The terminal voltage of a battery, especially the lead-acid chemistries perferred by Bedini-builders, is not a good indication of the state of charge of the battery and rarely gives you a true reading of the energy stored in the battery.

I have a JT circuit sitting on my bench right now, the legalizeShemp circuit, that isn't currently lighting the LEDs, but continues to oscillate in bursts and has been doing so for three or four weeks now, running on a tiny depleted AG3 button cell battery that is varying between 0.32 volts (when oscillating) and about 0.42 volts (when recovered, just about to start oscillation.) I have it hooked to a frequency counter and an accurate DMM and it's fun to watch the voltage rise and fall, and the oscillations start and stop. When I heat the tiny AG3 battery up with a soldering iron, the voltage rises to over 0.62 volts and the 4 blue LEDs come on again for a few minutes until the battery voltage drops below the LED threshold. But the burst oscillations continue, the silly thing refuses to die. But the voltage in the battery rises only when the circuit is not oscillating.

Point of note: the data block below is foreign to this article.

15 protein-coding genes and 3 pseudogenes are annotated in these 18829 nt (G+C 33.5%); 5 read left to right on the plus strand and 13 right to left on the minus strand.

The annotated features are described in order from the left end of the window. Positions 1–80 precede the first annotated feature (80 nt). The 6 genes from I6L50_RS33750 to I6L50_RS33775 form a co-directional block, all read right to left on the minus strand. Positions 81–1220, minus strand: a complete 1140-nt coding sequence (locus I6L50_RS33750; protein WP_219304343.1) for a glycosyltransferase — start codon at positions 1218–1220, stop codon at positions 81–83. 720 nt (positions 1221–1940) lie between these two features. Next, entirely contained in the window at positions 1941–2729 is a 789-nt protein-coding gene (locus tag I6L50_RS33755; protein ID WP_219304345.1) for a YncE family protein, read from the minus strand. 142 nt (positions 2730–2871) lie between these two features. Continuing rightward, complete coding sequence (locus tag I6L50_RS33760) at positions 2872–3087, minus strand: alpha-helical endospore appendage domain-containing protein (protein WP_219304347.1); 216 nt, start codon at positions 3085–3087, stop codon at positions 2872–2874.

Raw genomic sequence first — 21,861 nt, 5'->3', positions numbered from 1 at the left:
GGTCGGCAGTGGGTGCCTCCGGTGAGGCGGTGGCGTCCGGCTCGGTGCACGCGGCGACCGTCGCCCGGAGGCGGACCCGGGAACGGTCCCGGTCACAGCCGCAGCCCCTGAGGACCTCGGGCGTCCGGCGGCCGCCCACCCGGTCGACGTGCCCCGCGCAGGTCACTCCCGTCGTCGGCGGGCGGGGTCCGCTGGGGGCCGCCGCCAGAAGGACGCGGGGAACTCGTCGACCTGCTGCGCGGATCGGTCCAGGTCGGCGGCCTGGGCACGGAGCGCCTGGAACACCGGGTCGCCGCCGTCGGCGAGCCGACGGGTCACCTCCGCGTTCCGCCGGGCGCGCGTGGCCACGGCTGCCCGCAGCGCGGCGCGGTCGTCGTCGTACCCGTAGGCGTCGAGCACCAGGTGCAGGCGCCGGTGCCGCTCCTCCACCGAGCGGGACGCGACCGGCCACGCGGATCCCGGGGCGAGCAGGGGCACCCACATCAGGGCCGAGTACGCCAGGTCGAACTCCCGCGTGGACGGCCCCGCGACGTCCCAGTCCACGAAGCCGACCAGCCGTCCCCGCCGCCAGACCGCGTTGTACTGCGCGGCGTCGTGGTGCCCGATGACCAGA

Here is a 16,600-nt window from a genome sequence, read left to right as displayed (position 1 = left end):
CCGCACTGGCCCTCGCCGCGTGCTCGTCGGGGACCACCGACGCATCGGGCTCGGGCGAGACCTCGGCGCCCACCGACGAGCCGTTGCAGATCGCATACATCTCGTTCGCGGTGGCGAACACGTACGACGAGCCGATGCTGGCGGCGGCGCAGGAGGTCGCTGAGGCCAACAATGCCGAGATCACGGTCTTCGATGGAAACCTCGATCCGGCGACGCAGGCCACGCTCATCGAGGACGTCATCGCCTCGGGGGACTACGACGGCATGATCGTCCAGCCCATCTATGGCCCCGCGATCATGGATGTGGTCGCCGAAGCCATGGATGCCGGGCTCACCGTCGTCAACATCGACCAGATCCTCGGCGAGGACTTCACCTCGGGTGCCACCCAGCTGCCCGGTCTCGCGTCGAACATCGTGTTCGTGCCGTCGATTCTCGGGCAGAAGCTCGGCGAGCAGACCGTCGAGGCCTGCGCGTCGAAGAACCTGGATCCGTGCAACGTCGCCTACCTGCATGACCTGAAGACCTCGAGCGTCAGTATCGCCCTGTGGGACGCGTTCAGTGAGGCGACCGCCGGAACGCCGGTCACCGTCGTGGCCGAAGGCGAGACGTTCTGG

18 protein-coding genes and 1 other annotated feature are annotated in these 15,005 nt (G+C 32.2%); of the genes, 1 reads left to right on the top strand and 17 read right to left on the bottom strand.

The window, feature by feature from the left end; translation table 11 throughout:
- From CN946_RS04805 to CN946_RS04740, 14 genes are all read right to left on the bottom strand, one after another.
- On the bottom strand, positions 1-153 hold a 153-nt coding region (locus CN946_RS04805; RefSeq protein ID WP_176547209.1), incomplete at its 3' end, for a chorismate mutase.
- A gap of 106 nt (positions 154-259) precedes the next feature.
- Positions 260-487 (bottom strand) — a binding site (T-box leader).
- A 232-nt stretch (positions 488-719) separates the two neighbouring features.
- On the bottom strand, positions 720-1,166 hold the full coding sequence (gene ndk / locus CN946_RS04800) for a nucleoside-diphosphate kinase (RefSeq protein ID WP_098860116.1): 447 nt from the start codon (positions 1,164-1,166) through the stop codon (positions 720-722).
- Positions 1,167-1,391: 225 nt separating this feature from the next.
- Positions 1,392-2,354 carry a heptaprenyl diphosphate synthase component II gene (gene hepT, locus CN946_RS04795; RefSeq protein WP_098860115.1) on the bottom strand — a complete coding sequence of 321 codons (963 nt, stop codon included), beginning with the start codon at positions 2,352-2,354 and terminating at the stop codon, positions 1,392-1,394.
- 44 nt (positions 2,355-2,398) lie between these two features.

Offline sm0ky2

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Re: Heating water using joule Thief?
« Reply #4 on: October 10, 2014, 07:56:36 AM »
Resonance
When it comes to the joule thief, this term is often misused, inadequately defined, taken out of context, and vastly undervalued.

Resonance of the torroid:
Each ceramic ring has a natural resonant frequency.
This is either determined by the manufacturers specs, or from the materials density and the size and thickness of the core.